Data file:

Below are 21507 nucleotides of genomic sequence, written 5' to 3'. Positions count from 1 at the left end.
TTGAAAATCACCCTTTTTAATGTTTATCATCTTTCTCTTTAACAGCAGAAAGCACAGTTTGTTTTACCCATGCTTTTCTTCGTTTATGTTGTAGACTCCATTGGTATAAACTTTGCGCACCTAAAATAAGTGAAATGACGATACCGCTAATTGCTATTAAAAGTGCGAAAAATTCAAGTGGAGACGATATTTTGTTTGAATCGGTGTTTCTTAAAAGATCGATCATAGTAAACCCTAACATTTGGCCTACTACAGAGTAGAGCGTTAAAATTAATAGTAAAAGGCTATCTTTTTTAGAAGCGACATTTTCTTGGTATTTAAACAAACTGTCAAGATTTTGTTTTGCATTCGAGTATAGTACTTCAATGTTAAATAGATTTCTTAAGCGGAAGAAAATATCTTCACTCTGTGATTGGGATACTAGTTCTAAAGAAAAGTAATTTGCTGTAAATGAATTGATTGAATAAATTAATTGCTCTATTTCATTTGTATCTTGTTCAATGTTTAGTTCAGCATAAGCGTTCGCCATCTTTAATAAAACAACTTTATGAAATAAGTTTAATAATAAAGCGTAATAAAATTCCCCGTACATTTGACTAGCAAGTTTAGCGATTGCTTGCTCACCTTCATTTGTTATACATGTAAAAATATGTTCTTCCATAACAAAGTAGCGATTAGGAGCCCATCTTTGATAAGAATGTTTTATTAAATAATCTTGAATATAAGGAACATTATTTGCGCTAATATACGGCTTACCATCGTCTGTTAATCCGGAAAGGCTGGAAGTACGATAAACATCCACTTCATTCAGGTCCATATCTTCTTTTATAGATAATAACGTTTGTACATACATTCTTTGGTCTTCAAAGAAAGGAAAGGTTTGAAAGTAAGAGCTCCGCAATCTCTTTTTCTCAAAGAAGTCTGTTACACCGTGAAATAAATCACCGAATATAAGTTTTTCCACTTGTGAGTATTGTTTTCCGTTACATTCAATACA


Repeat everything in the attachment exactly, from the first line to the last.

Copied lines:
Below are 21507 nucleotides of genomic sequence, written 5' to 3'. Positions count from 1 at the left end.
TTGAAAATCACCCTTTTTAATGTTTATCATCTTTCTCTTTAACAGCAGAAAGCACAGTTTGTTTTACCCATGCTTTTCTTCGTTTATGTTGTAGACTCCATTGGTATAAACTTTGCGCACCTAAAATAAGTGAAATGACGATACCGCTAATTGCTATTAAAAGTGCGAAAAATTCAAGTGGAGACGATATTTTGTTTGAATCGGTGTTTCTTAAAAGATCGATCATAGTAAACCCTAACATTTGGCCTACTACAGAGTAGAGCGTTAAAATTAATAGTAAAAGGCTATCTTTTTTAGAAGCGACATTTTCTTGGTATTTAAACAAACTGTCAAGATTTTGTTTTGCATTCGAGTATAGTACTTCAATGTTAAATAGATTTCTTAAGCGGAAGAAAATATCTTCACTCTGTGATTGGGATACTAGTTCTAAAGAAAAGTAATTTGCTGTAAATGAATTGATTGAATAAATTAATTGCTCTATTTCATTTGTATCTTGTTCAATGTTTAGTTCAGCATAAGCGTTCGCCATCTTTAATAAAACAACTTTATGAAATAAGTTTAATAATAAAGCGTAATAAAATTCCCCGTACATTTGACTAGCAAGTTTAGCGATTGCTTGCTCACCTTCATTTGTTATACATGTAAAAATATGTTCTTCCATAACAAAGTAGCGATTAGGAGCCCATCTTTGATAAGAATGTTTTATTAAATAATCTTGAATATAAGGAACATTATTTGCGCTAATATACGGCTTACCATCGTCTGTTAATCCGGAAAGGCTGGAAGTACGATAAACATCCACTTCATTCAGGTCCATATCTTCTTTTATAGATAATAACGTTTGTACATACATTCTTTGGTCTTCAAAGAAAGGAAAGGTTTGAAAGTAAGAGCTCCGCAATCTCTTTTTCTCAAAGAAGTCTGTTACACCGTGAAATAAATCACCGAATATAAGTTTTTCCACTTGTGAGTATTGTTTTCCGTTACATTCAATACA